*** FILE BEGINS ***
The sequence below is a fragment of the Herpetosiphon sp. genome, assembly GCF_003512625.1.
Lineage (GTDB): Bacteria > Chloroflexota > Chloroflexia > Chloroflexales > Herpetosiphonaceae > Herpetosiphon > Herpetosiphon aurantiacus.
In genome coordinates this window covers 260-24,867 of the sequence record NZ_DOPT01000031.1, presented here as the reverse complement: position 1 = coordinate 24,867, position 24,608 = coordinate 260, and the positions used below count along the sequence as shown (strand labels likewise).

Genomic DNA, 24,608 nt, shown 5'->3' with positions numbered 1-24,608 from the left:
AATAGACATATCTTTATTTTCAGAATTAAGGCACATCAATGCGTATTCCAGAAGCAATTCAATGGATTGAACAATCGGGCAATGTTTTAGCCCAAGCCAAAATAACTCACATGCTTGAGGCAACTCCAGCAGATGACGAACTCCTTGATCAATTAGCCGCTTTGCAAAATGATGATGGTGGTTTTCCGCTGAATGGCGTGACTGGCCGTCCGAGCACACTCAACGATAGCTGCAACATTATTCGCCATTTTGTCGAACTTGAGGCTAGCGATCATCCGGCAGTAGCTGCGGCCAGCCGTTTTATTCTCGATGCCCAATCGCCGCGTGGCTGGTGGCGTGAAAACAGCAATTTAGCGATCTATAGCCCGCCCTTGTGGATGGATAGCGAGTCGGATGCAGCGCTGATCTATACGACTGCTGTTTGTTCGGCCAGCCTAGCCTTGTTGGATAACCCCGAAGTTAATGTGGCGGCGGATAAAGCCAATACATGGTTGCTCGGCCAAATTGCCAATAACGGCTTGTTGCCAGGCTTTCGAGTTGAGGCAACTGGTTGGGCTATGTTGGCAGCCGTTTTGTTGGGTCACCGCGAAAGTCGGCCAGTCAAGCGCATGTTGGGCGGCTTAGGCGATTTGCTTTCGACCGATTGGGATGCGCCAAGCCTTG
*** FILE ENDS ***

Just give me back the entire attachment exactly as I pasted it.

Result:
The sequence below is a fragment of the Herpetosiphon sp. genome, assembly GCF_003512625.1.
Lineage (GTDB): Bacteria > Chloroflexota > Chloroflexia > Chloroflexales > Herpetosiphonaceae > Herpetosiphon > Herpetosiphon aurantiacus.
In genome coordinates this window covers 260-24,867 of the sequence record NZ_DOPT01000031.1, presented here as the reverse complement: position 1 = coordinate 24,867, position 24,608 = coordinate 260, and the positions used below count along the sequence as shown (strand labels likewise).

Genomic DNA, 24,608 nt, shown 5'->3' with positions numbered 1-24,608 from the left:
AATAGACATATCTTTATTTTCAGAATTAAGGCACATCAATGCGTATTCCAGAAGCAATTCAATGGATTGAACAATCGGGCAATGTTTTAGCCCAAGCCAAAATAACTCACATGCTTGAGGCAACTCCAGCAGATGACGAACTCCTTGATCAATTAGCCGCTTTGCAAAATGATGATGGTGGTTTTCCGCTGAATGGCGTGACTGGCCGTCCGAGCACACTCAACGATAGCTGCAACATTATTCGCCATTTTGTCGAACTTGAGGCTAGCGATCATCCGGCAGTAGCTGCGGCCAGCCGTTTTATTCTCGATGCCCAATCGCCGCGTGGCTGGTGGCGTGAAAACAGCAATTTAGCGATCTATAGCCCGCCCTTGTGGATGGATAGCGAGTCGGATGCAGCGCTGATCTATACGACTGCTGTTTGTTCGGCCAGCCTAGCCTTGTTGGATAACCCCGAAGTTAATGTGGCGGCGGATAAAGCCAATACATGGTTGCTCGGCCAAATTGCCAATAACGGCTTGTTGCCAGGCTTTCGAGTTGAGGCAACTGGTTGGGCTATGTTGGCAGCCGTTTTGTTGGGTCACCGCGAAAGTCGGCCAGTCAAGCGCATGTTGGGCGGCTTAGGCGATTTGCTTTCGACCGATTGGGATGCGCCAAGCCTTG